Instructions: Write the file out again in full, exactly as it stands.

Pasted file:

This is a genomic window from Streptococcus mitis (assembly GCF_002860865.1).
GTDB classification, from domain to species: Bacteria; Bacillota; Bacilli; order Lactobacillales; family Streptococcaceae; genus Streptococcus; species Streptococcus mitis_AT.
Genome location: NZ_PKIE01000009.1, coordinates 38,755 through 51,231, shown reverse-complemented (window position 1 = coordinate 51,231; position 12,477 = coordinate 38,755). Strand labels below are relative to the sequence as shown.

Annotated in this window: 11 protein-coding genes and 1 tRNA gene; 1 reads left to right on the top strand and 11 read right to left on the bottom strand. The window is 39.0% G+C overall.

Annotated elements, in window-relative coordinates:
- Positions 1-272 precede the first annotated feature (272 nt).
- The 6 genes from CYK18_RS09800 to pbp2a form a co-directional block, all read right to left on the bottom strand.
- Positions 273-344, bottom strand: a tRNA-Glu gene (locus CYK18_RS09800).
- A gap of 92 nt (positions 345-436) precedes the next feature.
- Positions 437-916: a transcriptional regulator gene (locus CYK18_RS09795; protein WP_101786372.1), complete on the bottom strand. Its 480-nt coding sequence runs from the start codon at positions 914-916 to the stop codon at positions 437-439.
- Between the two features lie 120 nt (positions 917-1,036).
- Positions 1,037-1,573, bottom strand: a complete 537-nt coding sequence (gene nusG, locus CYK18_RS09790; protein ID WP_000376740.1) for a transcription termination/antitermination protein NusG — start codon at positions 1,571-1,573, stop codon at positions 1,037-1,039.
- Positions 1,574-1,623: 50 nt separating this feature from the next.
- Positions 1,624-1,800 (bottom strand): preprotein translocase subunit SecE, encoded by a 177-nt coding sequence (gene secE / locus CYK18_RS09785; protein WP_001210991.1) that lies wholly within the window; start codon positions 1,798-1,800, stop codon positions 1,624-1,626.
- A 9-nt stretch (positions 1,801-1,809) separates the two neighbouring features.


This is a genomic window from Streptococcus mitis (assembly GCF_002860865.1).
GTDB classification, from domain to species: Bacteria; Bacillota; Bacilli; order Lactobacillales; family Streptococcaceae; genus Streptococcus; species Streptococcus mitis_AT.
Genome location: NZ_PKIE01000009.1, coordinates 38,755 through 51,231, shown reverse-complemented (window position 1 = coordinate 51,231; position 12,477 = coordinate 38,755). Strand labels below are relative to the sequence as shown.

Annotated in this window: 11 protein-coding genes and 1 tRNA gene; 1 reads left to right on the top strand and 11 read right to left on the bottom strand. The window is 39.0% G+C overall.

Annotated elements, in window-relative coordinates:
- Positions 1-272 precede the first annotated feature (272 nt).
- The 6 genes from CYK18_RS09800 to pbp2a form a co-directional block, all read right to left on the bottom strand.
- Positions 273-344, bottom strand: a tRNA-Glu gene (locus CYK18_RS09800).
- A gap of 92 nt (positions 345-436) precedes the next feature.
- Positions 437-916: a transcriptional regulator gene (locus CYK18_RS09795; protein WP_101786372.1), complete on the bottom strand. Its 480-nt coding sequence runs from the start codon at positions 914-916 to the stop codon at positions 437-439.
- Between the two features lie 120 nt (positions 917-1,036).
- Positions 1,037-1,573, bottom strand: a complete 537-nt coding sequence (gene nusG, locus CYK18_RS09790; protein ID WP_000376740.1) for a transcription termination/antitermination protein NusG — start codon at positions 1,571-1,573, stop codon at positions 1,037-1,039.
- Positions 1,574-1,623: 50 nt separating this feature from the next.
- Positions 1,624-1,800 (bottom strand): preprotein translocase subunit SecE, encoded by a 177-nt coding sequence (gene secE / locus CYK18_RS09785; protein WP_001210991.1) that lies wholly within the window; start codon positions 1,798-1,800, stop codon positions 1,624-1,626.
- A 9-nt stretch (positions 1,801-1,809) separates the two neighbouring features.